Here is my highly opinionated, completely idiosyncratic handicapping of experiences from the National Restaurant Association Show in Chicago. The candidates for inclusion where limited to what I saw and did, so there could be some stellar omissions. If one galls you, please let me know via e-mail, email@example.com.
Hottest trend evident at the show: Interest in catering, from operators of all shapes and sizes. Look for food trucks to plow into that market in a big way. Ditto for casual-dining chains. Packaging exhibitors played to the interest, as did newcomers like Nissan, which exhibited trucks, and software firms.
Best unsubstantiated rumor of the show: McDonald’s is among the chains considering a big push into catering.
Best party idea: The made-on-the-spot flipbook at the Marlin Breakfast. Attendees were invited to step over to a mock kitchen where they could pretend to be whipping up a dish. For seven seconds they were videoed, and the movie was turned into a flipbook that attendees could take with them.
Most adorable mascot at the show: The Land O’ Lakes gal who directed people to its breakfast event. Honorable mention: Spuddy Buddy, the cuddly, perennial favorite from the Idaho Potato Commission. The Spud-ster had to compete for attention this year with the giant potato on display at Idahoan Foods’ booth. But he’ll still get our hugs.
Outstanding maverick at a podium: Jimmy John Liautaud, who spoke with refreshing candor about how he operates his fast-growing Jimmy John’s chain. His stories ranged from telling a major potato chip manufacturer to fuck off, to selling unattractive deli ends late at night to heavy drinkers because, hey, “it’s not going to stay in their stomachs long in any case.” Other pearls he offered to illustrate his management style: “I am the master of toilet-bowl cleaning, baby,” and “I don’t have any education. I have to do what works.”
Best wine array at a show party: The spread at the International Corporate Chefs Association’s annual fete, which could’ve doubled as a top-drawer, big-ticket tasting. When they’re pouring Veuve Clicquot, pull up a glass. And don’t miss the crab claws, either.
Best cocktail: The pineapple margaritas at the Noble Color Party. So juicy you could have one for breakfast. Just a thought.
Best setting for a party: The rooftop bar at Zed 451.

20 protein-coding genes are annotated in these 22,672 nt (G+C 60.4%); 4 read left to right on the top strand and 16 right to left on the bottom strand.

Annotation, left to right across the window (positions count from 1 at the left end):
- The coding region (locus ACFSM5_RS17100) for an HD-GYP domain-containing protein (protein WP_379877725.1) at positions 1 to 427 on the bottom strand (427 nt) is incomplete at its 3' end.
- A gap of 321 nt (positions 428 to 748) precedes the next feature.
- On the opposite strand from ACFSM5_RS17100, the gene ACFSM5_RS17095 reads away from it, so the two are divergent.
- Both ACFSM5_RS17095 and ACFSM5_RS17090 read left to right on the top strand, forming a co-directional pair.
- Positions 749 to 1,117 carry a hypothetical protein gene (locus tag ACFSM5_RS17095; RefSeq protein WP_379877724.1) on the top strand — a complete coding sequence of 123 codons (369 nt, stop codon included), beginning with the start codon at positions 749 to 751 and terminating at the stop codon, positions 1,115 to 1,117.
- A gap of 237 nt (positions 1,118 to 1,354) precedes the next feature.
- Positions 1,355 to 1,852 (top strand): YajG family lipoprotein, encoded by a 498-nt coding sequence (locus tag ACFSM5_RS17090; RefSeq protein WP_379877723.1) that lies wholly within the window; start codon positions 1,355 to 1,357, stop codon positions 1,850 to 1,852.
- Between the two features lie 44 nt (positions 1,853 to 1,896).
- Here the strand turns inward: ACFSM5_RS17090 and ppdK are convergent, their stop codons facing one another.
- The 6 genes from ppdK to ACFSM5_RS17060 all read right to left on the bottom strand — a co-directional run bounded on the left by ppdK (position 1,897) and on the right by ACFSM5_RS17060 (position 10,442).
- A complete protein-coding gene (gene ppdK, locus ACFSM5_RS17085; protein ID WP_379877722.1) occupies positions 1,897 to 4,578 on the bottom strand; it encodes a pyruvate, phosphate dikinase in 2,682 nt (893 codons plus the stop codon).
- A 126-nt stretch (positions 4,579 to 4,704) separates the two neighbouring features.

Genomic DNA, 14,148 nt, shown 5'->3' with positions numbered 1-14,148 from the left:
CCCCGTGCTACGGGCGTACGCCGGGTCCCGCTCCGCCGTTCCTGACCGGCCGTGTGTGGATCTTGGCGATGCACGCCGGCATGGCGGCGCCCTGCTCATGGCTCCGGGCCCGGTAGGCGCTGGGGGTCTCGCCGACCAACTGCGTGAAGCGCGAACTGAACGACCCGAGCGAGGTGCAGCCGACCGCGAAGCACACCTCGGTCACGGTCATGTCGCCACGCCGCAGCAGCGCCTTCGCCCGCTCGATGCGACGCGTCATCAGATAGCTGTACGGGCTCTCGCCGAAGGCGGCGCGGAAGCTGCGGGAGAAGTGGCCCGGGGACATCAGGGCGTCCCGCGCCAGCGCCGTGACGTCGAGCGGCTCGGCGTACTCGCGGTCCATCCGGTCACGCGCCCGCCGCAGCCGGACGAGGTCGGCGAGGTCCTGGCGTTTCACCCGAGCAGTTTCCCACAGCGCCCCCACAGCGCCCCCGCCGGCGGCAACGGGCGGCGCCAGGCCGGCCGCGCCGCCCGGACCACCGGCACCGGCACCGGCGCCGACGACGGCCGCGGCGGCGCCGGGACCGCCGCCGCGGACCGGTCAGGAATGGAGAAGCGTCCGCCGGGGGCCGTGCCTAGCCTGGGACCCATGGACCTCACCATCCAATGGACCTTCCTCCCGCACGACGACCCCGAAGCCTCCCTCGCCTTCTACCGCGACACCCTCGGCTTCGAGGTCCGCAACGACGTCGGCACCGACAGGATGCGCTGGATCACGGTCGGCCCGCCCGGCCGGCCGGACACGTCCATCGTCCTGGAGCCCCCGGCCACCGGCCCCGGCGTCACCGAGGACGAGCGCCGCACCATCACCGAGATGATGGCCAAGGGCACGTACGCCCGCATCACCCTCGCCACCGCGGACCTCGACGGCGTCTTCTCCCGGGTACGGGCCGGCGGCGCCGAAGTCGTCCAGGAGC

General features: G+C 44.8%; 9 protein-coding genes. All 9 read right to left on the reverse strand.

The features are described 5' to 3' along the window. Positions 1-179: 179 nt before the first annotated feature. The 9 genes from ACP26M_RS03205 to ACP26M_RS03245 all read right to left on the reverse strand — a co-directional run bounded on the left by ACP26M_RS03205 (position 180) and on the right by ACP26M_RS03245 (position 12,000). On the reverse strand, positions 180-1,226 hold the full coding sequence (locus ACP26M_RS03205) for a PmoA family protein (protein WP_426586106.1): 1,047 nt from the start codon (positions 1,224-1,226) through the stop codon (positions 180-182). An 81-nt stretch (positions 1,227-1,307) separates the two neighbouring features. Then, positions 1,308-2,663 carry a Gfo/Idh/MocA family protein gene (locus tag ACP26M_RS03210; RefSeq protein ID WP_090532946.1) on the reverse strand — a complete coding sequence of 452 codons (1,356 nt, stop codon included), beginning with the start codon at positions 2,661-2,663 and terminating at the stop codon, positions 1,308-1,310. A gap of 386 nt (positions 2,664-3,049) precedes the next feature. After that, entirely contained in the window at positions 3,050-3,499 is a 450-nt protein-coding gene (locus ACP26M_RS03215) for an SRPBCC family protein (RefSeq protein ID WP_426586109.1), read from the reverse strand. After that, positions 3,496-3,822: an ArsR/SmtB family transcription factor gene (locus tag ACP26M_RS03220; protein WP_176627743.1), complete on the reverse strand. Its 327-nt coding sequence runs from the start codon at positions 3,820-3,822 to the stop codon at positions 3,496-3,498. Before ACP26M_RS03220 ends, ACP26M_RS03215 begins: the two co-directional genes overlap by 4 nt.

Best dressed executive on the show floor: David Groll of McAlister’s. GQ needs to know about this guy. Even when he’s wearing chef’s whites he could pass for Thurston Howell III. Honorable mention: The Dot-It guy in royal-blue-checked pants. Clowns would look at that outfit and mutter, “Dude is stylin’!”
Bitterest pill to swallow: The NRA closing its board meeting to the press. Attending the general session, where each committee reports its doings to the board as a whole, was an invaluable way to keep apprised of the Association’s initiatives and challenges. Informing the industry about the activities of its largest and most important advocate was a point of pride, and my schedule was always built around the Sunday morning meeting. Why the secrecy now? After all, we’re members. Honorable mention: No longer being able to swipe a cup of Diet Coke of a counter as you’re dashing off to a booth. Samples are now dispensed through the Freestyle machines. The lines move quickly, and you have a far greater choice. But you do have to stop long enough to press the buttons. Second honorable mention: Nathan’s no longer providing a whole hot dog as a sample.
Most poignant moments: Hearing first-hand accounts of how our industry is providing veterans from the last two wars with the means to start a second career when they re-enter civilian life. During a session on recruiting vets as restaurant franchisees, one audience member explained that she was looking to enter the private sector of the business after 25 years of feeding fellow Marines. A former Air Force mechanic described how he’s started a coffee company. And a mother of two service people noted how she was there for more than just an opportunity to cover the session for one of the industry publications.
Best change evident at this year’s show: The casualization. Good-bye neck ties and dresses, hello comfortable yet casual business attire. Bonus trivia point: This is the first of my 32 NRA shows where I didn’t have to wear a suit, or even a tie.
Next year, shoeless!